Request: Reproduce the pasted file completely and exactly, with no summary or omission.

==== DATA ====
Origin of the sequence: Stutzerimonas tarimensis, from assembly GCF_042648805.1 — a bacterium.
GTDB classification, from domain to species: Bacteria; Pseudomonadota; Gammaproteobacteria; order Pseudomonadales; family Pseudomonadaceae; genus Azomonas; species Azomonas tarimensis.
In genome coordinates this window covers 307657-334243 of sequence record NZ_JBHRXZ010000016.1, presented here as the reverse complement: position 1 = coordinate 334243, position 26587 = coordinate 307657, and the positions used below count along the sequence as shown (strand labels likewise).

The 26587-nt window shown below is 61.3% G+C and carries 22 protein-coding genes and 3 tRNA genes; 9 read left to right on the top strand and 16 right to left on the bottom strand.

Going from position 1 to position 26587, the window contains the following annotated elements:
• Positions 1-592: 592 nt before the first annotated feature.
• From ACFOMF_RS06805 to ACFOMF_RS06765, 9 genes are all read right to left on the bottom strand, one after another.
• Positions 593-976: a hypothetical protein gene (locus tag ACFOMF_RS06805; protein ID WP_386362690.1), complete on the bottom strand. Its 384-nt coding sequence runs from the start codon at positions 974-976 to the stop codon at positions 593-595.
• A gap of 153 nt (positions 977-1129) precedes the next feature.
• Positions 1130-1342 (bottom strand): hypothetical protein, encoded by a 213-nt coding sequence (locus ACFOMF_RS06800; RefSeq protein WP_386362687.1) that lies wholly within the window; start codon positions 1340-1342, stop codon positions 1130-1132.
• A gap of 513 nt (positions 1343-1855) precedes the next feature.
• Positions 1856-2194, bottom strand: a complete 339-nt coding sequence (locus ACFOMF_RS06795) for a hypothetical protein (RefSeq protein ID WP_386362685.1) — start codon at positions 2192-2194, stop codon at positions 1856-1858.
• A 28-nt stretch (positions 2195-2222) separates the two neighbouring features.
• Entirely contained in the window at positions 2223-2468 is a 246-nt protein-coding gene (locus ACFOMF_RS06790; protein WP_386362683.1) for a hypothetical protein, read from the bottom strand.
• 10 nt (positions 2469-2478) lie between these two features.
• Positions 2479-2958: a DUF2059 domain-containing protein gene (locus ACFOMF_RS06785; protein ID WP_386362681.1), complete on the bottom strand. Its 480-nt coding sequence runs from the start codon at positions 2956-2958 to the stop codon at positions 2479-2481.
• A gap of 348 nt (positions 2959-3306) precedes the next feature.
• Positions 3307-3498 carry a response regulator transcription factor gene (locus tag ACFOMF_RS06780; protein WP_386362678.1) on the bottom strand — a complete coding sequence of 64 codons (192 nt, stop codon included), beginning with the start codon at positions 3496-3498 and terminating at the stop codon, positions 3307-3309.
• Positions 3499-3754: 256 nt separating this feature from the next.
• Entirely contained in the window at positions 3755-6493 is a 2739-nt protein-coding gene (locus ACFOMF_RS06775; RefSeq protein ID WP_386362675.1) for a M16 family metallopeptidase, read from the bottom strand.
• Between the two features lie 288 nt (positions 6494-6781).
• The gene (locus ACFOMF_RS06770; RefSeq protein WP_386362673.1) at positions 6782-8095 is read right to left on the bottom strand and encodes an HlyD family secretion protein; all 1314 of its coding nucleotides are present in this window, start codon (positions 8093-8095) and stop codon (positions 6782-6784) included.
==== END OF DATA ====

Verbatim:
Origin of the sequence: Stutzerimonas tarimensis, from assembly GCF_042648805.1 — a bacterium.
GTDB classification, from domain to species: Bacteria; Pseudomonadota; Gammaproteobacteria; order Pseudomonadales; family Pseudomonadaceae; genus Azomonas; species Azomonas tarimensis.
In genome coordinates this window covers 307657-334243 of sequence record NZ_JBHRXZ010000016.1, presented here as the reverse complement: position 1 = coordinate 334243, position 26587 = coordinate 307657, and the positions used below count along the sequence as shown (strand labels likewise).

The 26587-nt window shown below is 61.3% G+C and carries 22 protein-coding genes and 3 tRNA genes; 9 read left to right on the top strand and 16 right to left on the bottom strand.

Going from position 1 to position 26587, the window contains the following annotated elements:
• Positions 1-592: 592 nt before the first annotated feature.
• From ACFOMF_RS06805 to ACFOMF_RS06765, 9 genes are all read right to left on the bottom strand, one after another.
• Positions 593-976: a hypothetical protein gene (locus tag ACFOMF_RS06805; protein ID WP_386362690.1), complete on the bottom strand. Its 384-nt coding sequence runs from the start codon at positions 974-976 to the stop codon at positions 593-595.
• A gap of 153 nt (positions 977-1129) precedes the next feature.
• Positions 1130-1342 (bottom strand): hypothetical protein, encoded by a 213-nt coding sequence (locus ACFOMF_RS06800; RefSeq protein WP_386362687.1) that lies wholly within the window; start codon positions 1340-1342, stop codon positions 1130-1132.
• A gap of 513 nt (positions 1343-1855) precedes the next feature.
• Positions 1856-2194, bottom strand: a complete 339-nt coding sequence (locus ACFOMF_RS06795) for a hypothetical protein (RefSeq protein ID WP_386362685.1) — start codon at positions 2192-2194, stop codon at positions 1856-1858.
• A 28-nt stretch (positions 2195-2222) separates the two neighbouring features.
• Entirely contained in the window at positions 2223-2468 is a 246-nt protein-coding gene (locus ACFOMF_RS06790; protein WP_386362683.1) for a hypothetical protein, read from the bottom strand.
• 10 nt (positions 2469-2478) lie between these two features.
• Positions 2479-2958: a DUF2059 domain-containing protein gene (locus ACFOMF_RS06785; protein ID WP_386362681.1), complete on the bottom strand. Its 480-nt coding sequence runs from the start codon at positions 2956-2958 to the stop codon at positions 2479-2481.
• A gap of 348 nt (positions 2959-3306) precedes the next feature.
• Positions 3307-3498 carry a response regulator transcription factor gene (locus tag ACFOMF_RS06780; protein WP_386362678.1) on the bottom strand — a complete coding sequence of 64 codons (192 nt, stop codon included), beginning with the start codon at positions 3496-3498 and terminating at the stop codon, positions 3307-3309.
• Positions 3499-3754: 256 nt separating this feature from the next.
• Entirely contained in the window at positions 3755-6493 is a 2739-nt protein-coding gene (locus ACFOMF_RS06775; RefSeq protein ID WP_386362675.1) for a M16 family metallopeptidase, read from the bottom strand.
• Between the two features lie 288 nt (positions 6494-6781).
• The gene (locus ACFOMF_RS06770; RefSeq protein WP_386362673.1) at positions 6782-8095 is read right to left on the bottom strand and encodes an HlyD family secretion protein; all 1314 of its coding nucleotides are present in this window, start codon (positions 8093-8095) and stop codon (positions 6782-6784) included.